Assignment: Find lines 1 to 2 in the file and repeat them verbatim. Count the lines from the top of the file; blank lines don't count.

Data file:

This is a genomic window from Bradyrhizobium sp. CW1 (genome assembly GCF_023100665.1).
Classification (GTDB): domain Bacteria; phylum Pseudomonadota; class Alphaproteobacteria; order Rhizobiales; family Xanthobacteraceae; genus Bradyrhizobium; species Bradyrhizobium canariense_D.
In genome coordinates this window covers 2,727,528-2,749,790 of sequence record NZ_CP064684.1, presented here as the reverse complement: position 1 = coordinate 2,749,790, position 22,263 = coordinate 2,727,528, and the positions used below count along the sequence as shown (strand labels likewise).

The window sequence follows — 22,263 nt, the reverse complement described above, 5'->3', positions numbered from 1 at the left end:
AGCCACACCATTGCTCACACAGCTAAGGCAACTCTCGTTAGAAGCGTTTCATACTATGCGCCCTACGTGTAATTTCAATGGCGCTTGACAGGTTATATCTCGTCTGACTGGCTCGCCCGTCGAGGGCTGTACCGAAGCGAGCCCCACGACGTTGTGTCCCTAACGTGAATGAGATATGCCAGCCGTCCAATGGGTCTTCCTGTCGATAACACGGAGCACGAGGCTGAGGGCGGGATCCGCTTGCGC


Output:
This is a genomic window from Bradyrhizobium sp. CW1 (genome assembly GCF_023100665.1).
Classification (GTDB): domain Bacteria; phylum Pseudomonadota; class Alphaproteobacteria; order Rhizobiales; family Xanthobacteraceae; genus Bradyrhizobium; species Bradyrhizobium canariense_D.